When we interpret 1 Corinthians 3:16 as referring to each believer as an individual temple then it is easy to interpret verse 17 to refer to things that defile our own body, such as smoking, drug use, and immorality. Those are serious concerns, and they are addressed in 1 Corinthians 6:18-20). But this verse goes deeper than that.

Think of Achan in Joshua chapter 7. Achan took things that he knew he should not have and hid them in his tent, thinking that what others didn’t know could not harm him. But his action defiled the whole company of God’s people and God did not help them fight against their enemy, leading to much loss of life. When Achan’s sin was punished, then God once more gave the people victory over their enemies.

We are tempted to think as Achan did: “Nobody sees or knows what goes on in my private world. What harm can it do? ” It does great harm, not just to me but to all the church, even if no one knows the source of that harm. A living stone in the wall of God’s temple who permits himself such defilement causes the whole temple to be defiled. That stone no longer has the life of God within and must be removed and cast aside.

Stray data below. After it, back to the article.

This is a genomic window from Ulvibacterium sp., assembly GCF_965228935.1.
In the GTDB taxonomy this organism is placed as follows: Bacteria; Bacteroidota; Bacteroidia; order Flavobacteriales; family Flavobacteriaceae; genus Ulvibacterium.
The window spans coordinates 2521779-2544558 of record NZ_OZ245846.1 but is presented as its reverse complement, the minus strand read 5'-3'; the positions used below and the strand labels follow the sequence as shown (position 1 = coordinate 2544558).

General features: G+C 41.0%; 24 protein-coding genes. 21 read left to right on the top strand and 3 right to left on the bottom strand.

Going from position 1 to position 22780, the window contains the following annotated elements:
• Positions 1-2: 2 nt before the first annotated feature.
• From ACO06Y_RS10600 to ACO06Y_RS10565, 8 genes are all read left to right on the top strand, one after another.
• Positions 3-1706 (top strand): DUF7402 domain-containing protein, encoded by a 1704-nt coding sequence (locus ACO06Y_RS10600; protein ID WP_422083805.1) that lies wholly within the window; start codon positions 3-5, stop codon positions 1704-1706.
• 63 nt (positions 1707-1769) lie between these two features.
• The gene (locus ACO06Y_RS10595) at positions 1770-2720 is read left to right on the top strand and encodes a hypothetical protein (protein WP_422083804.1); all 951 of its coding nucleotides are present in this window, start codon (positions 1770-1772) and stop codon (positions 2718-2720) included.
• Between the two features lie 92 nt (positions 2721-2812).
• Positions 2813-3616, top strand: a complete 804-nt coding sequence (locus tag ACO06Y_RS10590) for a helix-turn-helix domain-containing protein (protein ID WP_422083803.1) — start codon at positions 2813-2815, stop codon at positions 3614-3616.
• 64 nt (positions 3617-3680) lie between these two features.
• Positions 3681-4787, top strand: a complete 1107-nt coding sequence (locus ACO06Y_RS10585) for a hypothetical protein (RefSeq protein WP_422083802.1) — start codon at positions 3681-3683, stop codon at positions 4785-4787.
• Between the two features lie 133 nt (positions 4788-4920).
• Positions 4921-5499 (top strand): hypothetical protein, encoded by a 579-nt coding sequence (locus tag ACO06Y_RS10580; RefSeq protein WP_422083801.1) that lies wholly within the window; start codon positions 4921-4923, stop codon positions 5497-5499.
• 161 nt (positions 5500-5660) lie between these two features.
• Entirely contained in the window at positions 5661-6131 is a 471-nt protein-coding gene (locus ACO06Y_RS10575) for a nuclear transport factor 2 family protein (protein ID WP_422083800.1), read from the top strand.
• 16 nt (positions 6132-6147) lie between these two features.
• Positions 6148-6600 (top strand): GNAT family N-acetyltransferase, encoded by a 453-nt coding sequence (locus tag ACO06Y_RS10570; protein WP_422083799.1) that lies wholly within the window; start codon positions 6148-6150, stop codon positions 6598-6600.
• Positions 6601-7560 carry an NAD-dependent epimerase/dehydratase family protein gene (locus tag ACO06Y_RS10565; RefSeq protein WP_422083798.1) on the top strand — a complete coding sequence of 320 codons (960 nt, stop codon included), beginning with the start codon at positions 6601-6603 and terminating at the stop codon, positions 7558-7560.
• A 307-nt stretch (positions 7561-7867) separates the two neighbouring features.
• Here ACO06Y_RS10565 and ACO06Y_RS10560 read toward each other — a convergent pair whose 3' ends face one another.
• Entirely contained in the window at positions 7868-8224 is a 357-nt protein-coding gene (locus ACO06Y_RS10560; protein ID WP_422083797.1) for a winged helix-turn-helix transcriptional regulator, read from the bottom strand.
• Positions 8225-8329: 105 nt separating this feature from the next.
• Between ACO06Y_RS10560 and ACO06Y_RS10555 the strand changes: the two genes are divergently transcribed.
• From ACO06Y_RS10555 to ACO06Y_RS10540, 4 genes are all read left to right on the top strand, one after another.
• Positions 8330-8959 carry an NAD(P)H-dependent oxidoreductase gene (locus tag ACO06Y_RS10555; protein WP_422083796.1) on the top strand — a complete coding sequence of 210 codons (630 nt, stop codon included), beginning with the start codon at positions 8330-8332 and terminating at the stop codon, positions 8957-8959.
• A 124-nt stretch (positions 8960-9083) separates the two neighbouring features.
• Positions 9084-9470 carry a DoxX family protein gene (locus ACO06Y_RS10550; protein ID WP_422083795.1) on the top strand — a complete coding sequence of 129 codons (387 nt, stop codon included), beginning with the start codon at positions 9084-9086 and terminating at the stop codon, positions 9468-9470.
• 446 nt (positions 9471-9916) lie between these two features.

The difference between such a person and Achan is that in the gospel era there is opportunity for the defiled stone to have the fire of the Holy Spirit rekindled within and then be returned to a place in the wall of the temple.

18 ¶ Let no man deceive himself. If any man among you seemeth to be wise in this world, let him become a fool, that he may be wise.
19 For the wisdom of this world is foolishness with God. For it is written, He taketh the wise in their own craftiness.
20 And again, The Lord knoweth the thoughts of the wise, that they are vain.

The wisdom of this world tells us that once a person has given his heart to God it is impossible for him to once again be lost. We have an enemy who delights in feeding us that kind of wisdom because it hinders us from hearing God’s call to repent and re-consecrate our lives to Him. It is better to think of ourselves as fools and ask God to direct us in the way that will safely bring us to our eternal home in heaven.